Dreamer, my DS will be 4 in January also. I am a HUGE advocate of Playful Parenting and don't intend to ever forget it's principles however I think I do know what you're saying... more and more lately, I noticed that DS really appreciates it when I treat him like any other person. Have lots of conversations, ask questions, ask for input, explain things to him like I'm talking to another adult, etc. I do this when I feel it's appropriate.<br><br>
OTOH, when I KNOW that getting to the bathroom to brush his teeth before bed is going to be a struggle I institute PP... "Will it be an airplace or copter ride to the bath this eve, sir?" I use PP where it works and I talk to him like I would a friend or DH when I know he appreciates it. Cues... all about cues... ah, but we've been doing that since day one, eh?<br><br>
The best,<br>
Em
 

·
Registered
Joined
·
279 Posts
What we got from Playful Parenting:<br>
A respect for roughousing<br>
an understanding of what "misbeaving" often means- disconnection<br>
knowledge of the need to play with our kid, and get on his level<br><br>
I don't see why these things would change. My child is often serious and we deal with a lot of problems through talking. In some ways that has meant that PP was even more valuable and will continue to be so, I imagine, as he gets older, because it reminds us to play.
 

·
Registered
Joined
·
614 Posts
Discussion Starter · #10 ·
<b>Sunmama:</b> I agree that I've become a lot less playful, as my ds has become more mature/independent/etc...And, I don't want y'all to take that the wrong way as I'm naturally a pretty nutty mama, so it may be a *good* thing that I'm maturing right along with ds! <img alt="" class="inlineimg" src="http://www.mothering.com/discussions/images/smilies/orngbiggrin.gif" style="border:0px solid;" title="orange big grin"> It's so crazy to see how 'serious' I have to be sometimes though, as I've never really been too serious a person until I had to do this 'parenting' business...Something I've noticed, though...I think having been so playful with ds when he was a babe/toddler, now that he's grown up a little, he knows that when mama's serious, MAMA's SERIOUS. I think it has gone a long way in helping tame the power struggles that I see a lot of parents with children this age going through.<br><br>
For instance, today we were in the bank. Not in a very nice part of town. He was standing right up under me in line & all of a sudden, he was GONE. He had asked if they had chairs as we were walking in & I told him that I didn't know, we'd have to see, so the first place I look is over at the chairs <about 15 people between me & him>...At first I didn't see him & my heart sank <I'm sure y'all know what Im talkin' about here!> Then his head popped up over the back of a chair and all I had to say was HERE. NOW. And boy, did he ever run! I know if that had been my little cousin <she's 5 & parenting toooootally different than my ds> that she would have given her mother a FIT, causing some huge ruckus...My point being, that I think that when we can be playful with them in everyday life, that when it comes to 'the safety issues' <like when most spankers say "I only spank when it's a safety issue"> that children who have been playfully parented KNOW when they're parents are serious, without having to be beat. Does that make sense?<br><br>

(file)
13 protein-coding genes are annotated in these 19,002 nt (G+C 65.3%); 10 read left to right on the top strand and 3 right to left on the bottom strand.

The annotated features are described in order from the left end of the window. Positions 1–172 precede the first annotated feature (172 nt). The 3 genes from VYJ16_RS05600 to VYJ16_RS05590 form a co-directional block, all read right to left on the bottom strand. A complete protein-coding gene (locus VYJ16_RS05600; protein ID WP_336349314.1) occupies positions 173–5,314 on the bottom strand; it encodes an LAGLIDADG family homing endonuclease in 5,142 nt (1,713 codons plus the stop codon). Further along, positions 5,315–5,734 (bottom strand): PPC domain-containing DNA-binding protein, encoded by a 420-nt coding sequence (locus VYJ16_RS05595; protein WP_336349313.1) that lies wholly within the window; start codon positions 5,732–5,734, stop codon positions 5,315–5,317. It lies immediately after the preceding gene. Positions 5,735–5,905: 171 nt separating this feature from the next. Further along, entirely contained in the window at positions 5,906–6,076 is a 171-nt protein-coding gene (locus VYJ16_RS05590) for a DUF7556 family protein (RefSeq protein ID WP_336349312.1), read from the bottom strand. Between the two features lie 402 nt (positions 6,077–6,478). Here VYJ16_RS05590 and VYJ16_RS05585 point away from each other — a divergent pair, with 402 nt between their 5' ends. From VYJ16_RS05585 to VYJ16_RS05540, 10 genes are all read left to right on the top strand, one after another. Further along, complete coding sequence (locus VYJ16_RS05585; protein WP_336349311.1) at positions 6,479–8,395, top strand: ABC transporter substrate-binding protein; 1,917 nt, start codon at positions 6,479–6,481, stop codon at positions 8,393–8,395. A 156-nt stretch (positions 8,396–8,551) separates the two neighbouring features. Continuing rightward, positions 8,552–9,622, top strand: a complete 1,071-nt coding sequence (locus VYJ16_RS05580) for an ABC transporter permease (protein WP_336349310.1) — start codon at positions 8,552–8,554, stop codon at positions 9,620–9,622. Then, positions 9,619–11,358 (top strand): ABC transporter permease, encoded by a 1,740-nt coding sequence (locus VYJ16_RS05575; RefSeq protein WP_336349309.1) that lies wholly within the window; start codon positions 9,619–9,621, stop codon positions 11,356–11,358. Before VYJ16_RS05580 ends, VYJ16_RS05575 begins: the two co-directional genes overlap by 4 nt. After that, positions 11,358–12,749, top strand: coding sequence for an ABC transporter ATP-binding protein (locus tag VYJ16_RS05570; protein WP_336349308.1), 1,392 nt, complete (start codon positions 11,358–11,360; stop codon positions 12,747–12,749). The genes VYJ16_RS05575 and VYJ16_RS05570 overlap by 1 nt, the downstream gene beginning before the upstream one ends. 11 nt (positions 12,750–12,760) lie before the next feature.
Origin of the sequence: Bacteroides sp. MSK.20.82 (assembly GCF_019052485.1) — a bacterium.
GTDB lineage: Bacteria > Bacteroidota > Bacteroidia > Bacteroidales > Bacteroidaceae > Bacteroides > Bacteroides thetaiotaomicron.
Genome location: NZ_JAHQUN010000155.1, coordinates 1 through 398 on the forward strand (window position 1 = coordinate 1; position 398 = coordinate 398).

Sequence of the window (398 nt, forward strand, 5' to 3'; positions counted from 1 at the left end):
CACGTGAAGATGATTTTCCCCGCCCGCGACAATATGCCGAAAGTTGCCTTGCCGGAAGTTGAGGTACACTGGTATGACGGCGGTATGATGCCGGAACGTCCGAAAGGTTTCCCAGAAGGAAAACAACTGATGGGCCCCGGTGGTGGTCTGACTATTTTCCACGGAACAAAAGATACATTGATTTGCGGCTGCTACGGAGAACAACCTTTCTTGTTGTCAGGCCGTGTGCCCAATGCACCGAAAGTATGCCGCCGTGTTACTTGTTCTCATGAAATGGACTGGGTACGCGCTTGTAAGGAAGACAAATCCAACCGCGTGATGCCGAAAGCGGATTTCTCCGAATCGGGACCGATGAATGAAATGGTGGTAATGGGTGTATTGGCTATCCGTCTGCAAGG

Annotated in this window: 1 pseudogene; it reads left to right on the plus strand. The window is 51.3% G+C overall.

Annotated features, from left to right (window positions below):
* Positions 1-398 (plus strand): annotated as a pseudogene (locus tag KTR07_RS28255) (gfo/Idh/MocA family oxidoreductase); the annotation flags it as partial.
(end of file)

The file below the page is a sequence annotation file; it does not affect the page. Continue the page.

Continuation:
Sorry...that was a tangent!!! <img alt="" class="inlineimg" src="http://www.mothering.com/discussions/images/smilies/shy.gif" style="border:0px solid;" title="innocent"><br><br><b>Darylll:</b> I will definately look into that book...I haven't read that one yet & can see that it might help make this 'transition' easier for ME! <img alt="" class="inlineimg" src="http://www.mothering.com/discussions/images/smilies/thumb.gif" style="border:0px solid;" title="thumbs up"><br><br><b>Embee:</b> You hit the nail on the head, mama! It's like he's almost SEEKING OUT this 'adult-like' behaviour from me. Like he doesn't *want to be "talked to like a child:, kwim?... It's got me a little freaked out, as he acts so GROWN sometimes! I never knew a kid at this age that could carry on such dramatic conversations and such...I worked in a daycare for YEARS & never knew that there were kids like this!<br><br>
I totally agree that it's all about the cues...I think what freaks me out the most is that my 'natural instincts' seem to have faded over the years & I feel like I'm going at this all alone <without the instincts>...It's like sometimes, I don't know what I should do, ya know? And, I feel like he's pretty much gonna remember everything from here on out, ya know! <img alt="" class="inlineimg" src="http://www.mothering.com/discussions/images/smilies/orngbiggrin.gif" style="border:0px solid;" title="orange big grin"> Ahhhh! I think mama's havin' a rough time with this 'about to have a 4 year old' stuff!! <img alt="" class="inlineimg" src="http://www.mothering.com/discussions/images/smilies/smile.gif" style="border:0px solid;" title="smile"> I hope you're ds has a wonderful b'day!! <img alt="" class="inlineimg" src="http://www.mothering.com/discussions/images/smilies/partytime.gif" style="border:0px solid;" title="partytime"><br><br>